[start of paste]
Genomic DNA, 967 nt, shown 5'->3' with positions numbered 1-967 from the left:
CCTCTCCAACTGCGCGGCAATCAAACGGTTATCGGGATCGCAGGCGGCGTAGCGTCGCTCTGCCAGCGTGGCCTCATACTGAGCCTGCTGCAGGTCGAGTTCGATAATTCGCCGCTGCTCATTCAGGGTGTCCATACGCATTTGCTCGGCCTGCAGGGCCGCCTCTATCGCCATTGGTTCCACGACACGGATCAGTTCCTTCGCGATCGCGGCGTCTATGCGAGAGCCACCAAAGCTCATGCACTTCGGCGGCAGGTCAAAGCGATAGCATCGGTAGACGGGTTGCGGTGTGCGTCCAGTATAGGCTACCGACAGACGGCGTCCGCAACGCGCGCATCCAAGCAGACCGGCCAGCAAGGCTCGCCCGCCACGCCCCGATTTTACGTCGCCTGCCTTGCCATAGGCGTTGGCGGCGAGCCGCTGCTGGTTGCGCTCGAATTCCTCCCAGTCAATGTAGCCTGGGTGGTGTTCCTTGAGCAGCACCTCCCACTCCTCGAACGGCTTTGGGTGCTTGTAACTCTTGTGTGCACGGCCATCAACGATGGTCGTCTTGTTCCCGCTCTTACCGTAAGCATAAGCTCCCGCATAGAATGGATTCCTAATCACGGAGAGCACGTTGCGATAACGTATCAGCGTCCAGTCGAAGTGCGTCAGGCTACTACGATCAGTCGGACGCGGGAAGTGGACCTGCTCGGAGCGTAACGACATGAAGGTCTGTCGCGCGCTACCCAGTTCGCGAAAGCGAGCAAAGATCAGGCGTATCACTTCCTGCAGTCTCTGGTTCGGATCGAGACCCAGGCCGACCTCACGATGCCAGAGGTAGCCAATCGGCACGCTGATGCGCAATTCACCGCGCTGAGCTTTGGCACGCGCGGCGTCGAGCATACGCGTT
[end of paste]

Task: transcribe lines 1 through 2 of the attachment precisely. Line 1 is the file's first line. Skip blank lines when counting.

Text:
Genomic DNA, 967 nt, shown 5'->3' with positions numbered 1-967 from the left:
CCTCTCCAACTGCGCGGCAATCAAACGGTTATCGGGATCGCAGGCGGCGTAGCGTCGCTCTGCCAGCGTGGCCTCATACTGAGCCTGCTGCAGGTCGAGTTCGATAATTCGCCGCTGCTCATTCAGGGTGTCCATACGCATTTGCTCGGCCTGCAGGGCCGCCTCTATCGCCATTGGTTCCACGACACGGATCAGTTCCTTCGCGATCGCGGCGTCTATGCGAGAGCCACCAAAGCTCATGCACTTCGGCGGCAGGTCAAAGCGATAGCATCGGTAGACGGGTTGCGGTGTGCGTCCAGTATAGGCTACCGACAGACGGCGTCCGCAACGCGCGCATCCAAGCAGACCGGCCAGCAAGGCTCGCCCGCCACGCCCCGATTTTACGTCGCCTGCCTTGCCATAGGCGTTGGCGGCGAGCCGCTGCTGGTTGCGCTCGAATTCCTCCCAGTCAATGTAGCCTGGGTGGTGTTCCTTGAGCAGCACCTCCCACTCCTCGAACGGCTTTGGGTGCTTGTAACTCTTGTGTGCACGGCCATCAACGATGGTCGTCTTGTTCCCGCTCTTACCGTAAGCATAAGCTCCCGCATAGAATGGATTCCTAATCACGGAGAGCACGTTGCGATAACGTATCAGCGTCCAGTCGAAGTGCGTCAGGCTACTACGATCAGTCGGACGCGGGAAGTGGACCTGCTCGGAGCGTAACGACATGAAGGTCTGTCGCGCGCTACCCAGTTCGCGAAAGCGAGCAAAGATCAGGCGTATCACTTCCTGCAGTCTCTGGTTCGGATCGAGACCCAGGCCGACCTCACGATGCCAGAGGTAGCCAATCGGCACGCTGATGCGCAATTCACCGCGCTGAGCTTTGGCACGCGCGGCGTCGAGCATACGCGTT